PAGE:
Cash: it’s what you do with it that matters
David M. Lebovitz
Tyler J. Voigt
- Earnings are the main driver of stock market returns, but how earnings are used is also important
- Historically, companies favored capital spending (capex), but more recently have shown a preference for dividends and buybacks
- Companies with high buyback yields have outperformed this cycle, but the corresponding reduction in capex will matter in the long-run
- The rise of the capital-lite business has implications for how investors should think about growth vs. value
- Looking ahead, portfolios should balance shareholder returns and long-term growth
Profits matter, but the devil is in the details
While multiple expansion was responsible for the majority of returns last year, over the long run, earnings growth tends to be the primary driver of stock market performance. As a result, equity investors spend a lot of their time looking for where earnings growth will be the strongest; what does not get as much attention is what happens to earnings after they are generated, and how this impacts future returns.
The clearest example of how earnings impact returns is through the shareholder channel – in other words, when a company returns cash through dividends or buybacks.
However, there are other ways that earnings are used to create value over longer periods of time. For example, when companies reinvest in themselves by purchasing new equipment or providing employees with additional training, this in theory should increase productivity, and therefore earnings, over the longrun. Even paying down debt has a positive effect on profits, as doing so reduces interest costs and allows more cash to fall to the bottom line.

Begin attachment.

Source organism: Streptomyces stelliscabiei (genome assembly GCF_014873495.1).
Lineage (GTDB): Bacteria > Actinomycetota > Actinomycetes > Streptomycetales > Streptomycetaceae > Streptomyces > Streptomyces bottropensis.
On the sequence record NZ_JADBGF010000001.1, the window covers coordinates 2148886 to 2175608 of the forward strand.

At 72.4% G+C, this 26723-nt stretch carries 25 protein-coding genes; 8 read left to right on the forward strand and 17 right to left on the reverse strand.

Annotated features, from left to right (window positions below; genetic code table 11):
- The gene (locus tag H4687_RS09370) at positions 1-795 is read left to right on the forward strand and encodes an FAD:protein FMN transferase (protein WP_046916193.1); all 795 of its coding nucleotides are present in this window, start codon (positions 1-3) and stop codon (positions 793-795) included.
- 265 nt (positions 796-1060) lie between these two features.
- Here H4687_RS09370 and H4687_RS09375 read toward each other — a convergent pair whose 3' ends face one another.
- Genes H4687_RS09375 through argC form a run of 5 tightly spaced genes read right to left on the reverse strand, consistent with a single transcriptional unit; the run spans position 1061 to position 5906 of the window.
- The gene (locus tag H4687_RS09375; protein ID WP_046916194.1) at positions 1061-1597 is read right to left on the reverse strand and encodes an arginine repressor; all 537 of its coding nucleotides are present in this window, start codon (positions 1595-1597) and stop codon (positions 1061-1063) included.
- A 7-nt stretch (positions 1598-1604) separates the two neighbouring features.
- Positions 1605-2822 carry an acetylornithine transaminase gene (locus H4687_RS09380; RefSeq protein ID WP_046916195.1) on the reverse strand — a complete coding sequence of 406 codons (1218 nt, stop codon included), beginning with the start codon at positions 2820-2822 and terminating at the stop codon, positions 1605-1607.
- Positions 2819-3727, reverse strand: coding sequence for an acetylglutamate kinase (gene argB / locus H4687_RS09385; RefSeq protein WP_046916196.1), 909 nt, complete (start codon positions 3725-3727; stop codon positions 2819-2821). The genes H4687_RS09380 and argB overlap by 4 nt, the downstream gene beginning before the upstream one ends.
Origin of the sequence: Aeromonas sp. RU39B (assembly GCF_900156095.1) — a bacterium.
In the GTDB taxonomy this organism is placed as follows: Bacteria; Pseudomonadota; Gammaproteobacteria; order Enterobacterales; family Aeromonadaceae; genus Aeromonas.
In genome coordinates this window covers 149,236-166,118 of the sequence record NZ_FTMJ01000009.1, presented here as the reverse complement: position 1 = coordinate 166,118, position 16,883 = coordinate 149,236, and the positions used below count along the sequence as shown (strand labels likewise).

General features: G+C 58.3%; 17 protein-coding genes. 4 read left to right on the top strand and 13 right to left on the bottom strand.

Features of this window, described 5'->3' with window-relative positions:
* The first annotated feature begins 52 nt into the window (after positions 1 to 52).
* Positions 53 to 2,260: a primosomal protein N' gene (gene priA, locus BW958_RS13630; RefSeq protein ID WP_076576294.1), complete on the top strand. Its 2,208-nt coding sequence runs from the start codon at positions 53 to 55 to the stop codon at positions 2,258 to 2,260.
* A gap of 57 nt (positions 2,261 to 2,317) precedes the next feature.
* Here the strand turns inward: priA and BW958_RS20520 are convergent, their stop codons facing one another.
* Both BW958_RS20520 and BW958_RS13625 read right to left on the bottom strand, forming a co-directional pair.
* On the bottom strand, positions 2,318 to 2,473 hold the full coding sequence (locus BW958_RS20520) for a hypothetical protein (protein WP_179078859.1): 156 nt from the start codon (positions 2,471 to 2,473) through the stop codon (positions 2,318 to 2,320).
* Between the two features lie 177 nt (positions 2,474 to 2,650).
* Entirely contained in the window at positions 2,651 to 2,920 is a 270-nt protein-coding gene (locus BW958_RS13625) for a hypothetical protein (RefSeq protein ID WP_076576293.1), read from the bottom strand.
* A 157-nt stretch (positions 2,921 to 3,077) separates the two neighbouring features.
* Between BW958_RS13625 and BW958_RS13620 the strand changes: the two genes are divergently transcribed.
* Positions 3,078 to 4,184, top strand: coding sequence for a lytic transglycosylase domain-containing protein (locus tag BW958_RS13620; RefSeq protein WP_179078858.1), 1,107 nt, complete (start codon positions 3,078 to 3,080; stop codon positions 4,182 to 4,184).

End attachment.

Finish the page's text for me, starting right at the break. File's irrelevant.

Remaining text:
Historically, companies demonstrated a preference for investing back into the business in an effort to drive future growth. While this came at the expense of returning cash to shareholders through dividends and stock buybacks, as shown in Exhibit 1, this dynamic has begun to shift. At the current juncture, 45% of cash is being returned to shareholders through dividends and buybacks, compared to just 26% in 1990.
EXHIBIT 1: S&P 500 companies have seen a preference for shareholder return more recently